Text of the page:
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  • Nick Bates

Transportation budget passes

Legislators took an extra weekend to get it done, but Ohio’s new transportation budget is set. As the drama unfolded during the last week of March into the first week of April, the House, Senate and Governor reach an agreement to:

  1. Expand the Earned Income Tax Credit to 30% of the federal credit to benefit low-income households impacted most by regressive tax policy. (Pumping almost $40 million a year into the pockets of low income and hard working Ohio families).

  2. Added $70 million for public transit

  3. Agree to a 55/45 share of new revenue with local government

  4. New fees for hybrid and electric cars.

  5. Raise an additional $865 million in annual revenue with a 10.5 cent increase to Ohio’s gas tax.

Governor DeWine originally proposed $1.2 billion in new revenue with an increase of 18 cents to the motor fuel tax. However, legislators balked at the price tag to get our transportation budget back into fiscal order and opted for a short-term fix.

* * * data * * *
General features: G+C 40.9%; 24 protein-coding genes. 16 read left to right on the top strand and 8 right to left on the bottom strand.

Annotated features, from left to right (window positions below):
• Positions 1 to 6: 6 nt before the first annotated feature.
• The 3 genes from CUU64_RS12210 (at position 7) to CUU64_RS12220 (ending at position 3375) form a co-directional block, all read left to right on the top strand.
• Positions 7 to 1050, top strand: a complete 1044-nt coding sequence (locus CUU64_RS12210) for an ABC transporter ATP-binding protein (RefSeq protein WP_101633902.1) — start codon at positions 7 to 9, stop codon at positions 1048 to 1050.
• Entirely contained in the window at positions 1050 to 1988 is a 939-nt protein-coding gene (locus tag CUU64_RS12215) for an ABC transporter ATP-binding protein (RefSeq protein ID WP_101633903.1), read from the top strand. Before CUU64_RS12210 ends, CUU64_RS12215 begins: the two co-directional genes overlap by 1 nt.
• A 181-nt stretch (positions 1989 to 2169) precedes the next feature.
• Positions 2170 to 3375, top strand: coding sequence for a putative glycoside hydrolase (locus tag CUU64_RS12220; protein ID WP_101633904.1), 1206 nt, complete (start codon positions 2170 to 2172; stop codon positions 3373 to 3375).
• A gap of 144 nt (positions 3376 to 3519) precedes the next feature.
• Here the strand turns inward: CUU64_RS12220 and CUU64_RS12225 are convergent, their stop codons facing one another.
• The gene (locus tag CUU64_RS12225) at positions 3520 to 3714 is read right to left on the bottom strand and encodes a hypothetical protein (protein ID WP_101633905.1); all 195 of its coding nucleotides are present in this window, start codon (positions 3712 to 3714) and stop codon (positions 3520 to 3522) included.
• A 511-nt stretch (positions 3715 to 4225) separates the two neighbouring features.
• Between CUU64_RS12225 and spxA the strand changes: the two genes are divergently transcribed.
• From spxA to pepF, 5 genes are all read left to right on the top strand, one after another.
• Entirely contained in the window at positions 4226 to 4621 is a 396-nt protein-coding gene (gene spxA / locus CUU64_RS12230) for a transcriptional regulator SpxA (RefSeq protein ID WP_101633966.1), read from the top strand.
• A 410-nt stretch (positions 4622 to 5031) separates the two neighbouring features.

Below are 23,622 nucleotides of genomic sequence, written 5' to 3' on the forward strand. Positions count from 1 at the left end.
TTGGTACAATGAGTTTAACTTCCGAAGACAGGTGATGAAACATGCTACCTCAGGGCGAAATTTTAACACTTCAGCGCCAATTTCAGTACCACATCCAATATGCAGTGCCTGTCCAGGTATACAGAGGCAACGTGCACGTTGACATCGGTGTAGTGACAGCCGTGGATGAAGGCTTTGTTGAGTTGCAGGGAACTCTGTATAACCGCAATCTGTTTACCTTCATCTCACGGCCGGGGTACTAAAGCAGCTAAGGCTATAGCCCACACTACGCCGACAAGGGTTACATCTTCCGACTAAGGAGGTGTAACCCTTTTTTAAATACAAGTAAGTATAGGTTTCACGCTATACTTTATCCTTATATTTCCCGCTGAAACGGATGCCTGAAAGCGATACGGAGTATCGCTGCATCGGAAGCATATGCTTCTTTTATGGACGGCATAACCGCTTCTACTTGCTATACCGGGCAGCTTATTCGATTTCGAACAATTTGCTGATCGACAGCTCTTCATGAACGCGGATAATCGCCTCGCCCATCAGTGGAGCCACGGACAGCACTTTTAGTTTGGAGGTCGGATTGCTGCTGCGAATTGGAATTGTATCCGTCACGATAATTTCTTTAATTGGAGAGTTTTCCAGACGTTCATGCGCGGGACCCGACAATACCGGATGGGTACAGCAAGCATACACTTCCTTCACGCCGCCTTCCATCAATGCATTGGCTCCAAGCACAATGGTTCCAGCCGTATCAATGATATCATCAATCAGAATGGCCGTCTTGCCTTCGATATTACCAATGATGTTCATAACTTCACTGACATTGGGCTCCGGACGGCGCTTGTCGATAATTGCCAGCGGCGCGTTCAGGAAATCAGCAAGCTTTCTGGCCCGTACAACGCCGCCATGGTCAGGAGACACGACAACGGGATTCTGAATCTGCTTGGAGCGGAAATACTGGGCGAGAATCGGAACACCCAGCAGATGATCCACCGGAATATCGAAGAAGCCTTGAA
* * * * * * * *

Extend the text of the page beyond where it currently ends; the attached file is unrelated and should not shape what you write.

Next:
The gas tax is Ohio’s primary source of revenue to fund road and bridge maintenance in the state. This was a first step for Ohio to begin to reverse 14 years of tax cuts that primarily benefit the wealthy and get Ohio back on track toward public investments into the foundation of a strong economy that works for everyone – reliable roads, strong schools, and healthy communities.

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